"I have a lot of people when I deliver, they're like 'Oh my gosh, this must have taken forever!' and I just kinda laugh. The procrastinator in me is like 'Yeah, you'd be surprised,'" she says. "I think that comes to having a passion for it."

Some of Leaming's more elaborate cake creations include a 4-foot-tall sculpture of the comic book character Deadpool, made for 2017's Lilac City Comicon, among plenty of other pop and nerd culture-inspired cakes from franchises like Star Wars, Marvel, DC, Harry Potter, Disney and more. She's sculpted intricate cakes resembling Yoda, the tentacled face of Davy Jones from the second Pirates of the Caribbean movie and plenty of rotten-faced zombies.

Leaming's personal passion for nerd and comic book pop culture is often showcased in her work, and is reflected in the "Geeky" part of her bakery's name. "Sweets" is a nickname from her husband, Ben, but also represents Leaming's own love of cake and all things sweet.

While she enjoys the challenge of sculpting lifelike representations of popular characters, Leaming also appreciates when clients allow her the freedom to innovate and experiment with an order.

"My end goal is for people to bring me ideas and not photos. I want to build trust in my clients — they just give me an idea and it's an explosion of cake!" she says, laughing.

click to enlarge ALICIA HAUFF PHOTO
  • Alicia Hauff photo

Leaming also strives not to duplicate cake designs she's made in the past.

"I want all my cakes to be my own, in a sense. I like to put my own spin on it, and I think that makes the client feel better — you've taken the time to make a cake for them, not just cranking something out like everyone else has."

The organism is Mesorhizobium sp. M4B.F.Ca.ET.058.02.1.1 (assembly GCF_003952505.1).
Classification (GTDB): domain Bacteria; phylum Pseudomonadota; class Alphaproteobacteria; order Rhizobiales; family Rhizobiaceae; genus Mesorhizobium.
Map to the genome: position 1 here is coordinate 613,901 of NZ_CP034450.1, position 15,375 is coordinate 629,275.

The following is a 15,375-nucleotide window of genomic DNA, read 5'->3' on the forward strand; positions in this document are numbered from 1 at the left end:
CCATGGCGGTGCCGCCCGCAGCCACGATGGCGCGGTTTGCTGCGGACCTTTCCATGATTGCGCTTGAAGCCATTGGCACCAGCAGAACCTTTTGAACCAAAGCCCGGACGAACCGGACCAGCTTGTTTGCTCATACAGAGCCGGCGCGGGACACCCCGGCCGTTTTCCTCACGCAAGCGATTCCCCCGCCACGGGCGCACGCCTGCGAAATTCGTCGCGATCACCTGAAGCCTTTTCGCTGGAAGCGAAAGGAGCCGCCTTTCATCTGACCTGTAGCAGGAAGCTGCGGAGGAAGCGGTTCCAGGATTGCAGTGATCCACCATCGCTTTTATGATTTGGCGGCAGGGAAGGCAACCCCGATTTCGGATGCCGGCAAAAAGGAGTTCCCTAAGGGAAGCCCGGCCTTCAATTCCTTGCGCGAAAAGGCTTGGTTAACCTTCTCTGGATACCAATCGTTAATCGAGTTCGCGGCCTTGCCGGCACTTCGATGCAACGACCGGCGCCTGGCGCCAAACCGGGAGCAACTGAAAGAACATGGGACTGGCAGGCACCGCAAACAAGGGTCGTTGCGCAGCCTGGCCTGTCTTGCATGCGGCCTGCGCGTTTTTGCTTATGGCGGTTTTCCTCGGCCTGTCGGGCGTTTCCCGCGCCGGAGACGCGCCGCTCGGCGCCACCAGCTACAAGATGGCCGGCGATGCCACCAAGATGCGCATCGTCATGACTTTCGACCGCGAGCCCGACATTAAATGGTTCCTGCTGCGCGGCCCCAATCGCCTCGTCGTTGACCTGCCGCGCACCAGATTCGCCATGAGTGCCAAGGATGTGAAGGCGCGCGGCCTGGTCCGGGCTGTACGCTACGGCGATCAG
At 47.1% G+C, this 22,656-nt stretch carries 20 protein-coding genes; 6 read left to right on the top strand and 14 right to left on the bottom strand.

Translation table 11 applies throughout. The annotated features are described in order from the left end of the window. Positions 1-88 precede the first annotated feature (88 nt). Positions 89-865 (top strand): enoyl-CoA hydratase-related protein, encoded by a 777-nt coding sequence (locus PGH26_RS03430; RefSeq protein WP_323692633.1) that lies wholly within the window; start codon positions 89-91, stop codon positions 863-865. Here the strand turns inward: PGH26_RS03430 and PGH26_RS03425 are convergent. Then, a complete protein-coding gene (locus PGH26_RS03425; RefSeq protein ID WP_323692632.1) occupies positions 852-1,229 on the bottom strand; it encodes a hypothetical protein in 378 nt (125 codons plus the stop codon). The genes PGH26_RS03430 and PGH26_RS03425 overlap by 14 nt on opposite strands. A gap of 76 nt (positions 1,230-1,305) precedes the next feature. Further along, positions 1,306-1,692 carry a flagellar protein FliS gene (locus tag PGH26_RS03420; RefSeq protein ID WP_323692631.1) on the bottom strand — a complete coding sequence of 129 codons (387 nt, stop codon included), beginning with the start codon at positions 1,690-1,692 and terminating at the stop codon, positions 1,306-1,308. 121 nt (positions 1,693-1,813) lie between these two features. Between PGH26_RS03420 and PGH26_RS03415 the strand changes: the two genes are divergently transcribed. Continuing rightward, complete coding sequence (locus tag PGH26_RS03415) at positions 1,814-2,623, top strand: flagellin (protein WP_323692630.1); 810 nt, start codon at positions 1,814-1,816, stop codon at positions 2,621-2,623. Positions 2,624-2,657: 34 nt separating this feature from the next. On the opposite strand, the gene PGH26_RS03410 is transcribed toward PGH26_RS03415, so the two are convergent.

Beyond a custom visual look for her cakes, Leaming offers several flavor and filling options to customers, including her own recipe for a snickerdoodle custard filling, as well as traditional vanilla bean. Cake batter options are vanilla, chocolate, lemon, snickerdoodle, spice, strawberry and more, including seasonal flavors.

Cake prices vary by design, with a minimum serving size of 15 people, starting at $4.50 per person and increasing based on design complexity. A single-tier unicorn cake, for example, ranges between $80 and $100, Leaming says. Sculpted cakes with detailed outer layer decorations (versus buttercream icing designs), start at $150 each. Still, Leaming says each cake varies by order requests, so it's hard to list base pricing. She prefers working with customers to figure out a vision that fits their budget.

Most of Sweets Geeky Cakes' local following grew from word of mouth, since Leaming admits she doesn't spend much time marketing herself. She's the sole baker and cake artist, after all, working from her home kitchen, which is allowed by Washington state's cottage food industry laws.

Still, Leaming hopes to keep it that way, both to maintain artistic freedom and so she can focus on raising her 4-year-old son, Jackson. To prevent overloading herself and getting burned out, Leaming limits how many orders she can take on each week.

"It's important to me to keep the art alive and still be doing what I'm doing," she says. "I don't want to pump out cakes production-wise; some weeks I can take off and do whatever and sometimes I have a couple of cakes a week." ♦

cheys@inlander.com

Find more of Christine Leaming's work for Sweets Geeky Cakes at facebook.com/bakedlife509.

The original print version of this article was headlined "The Cake Master"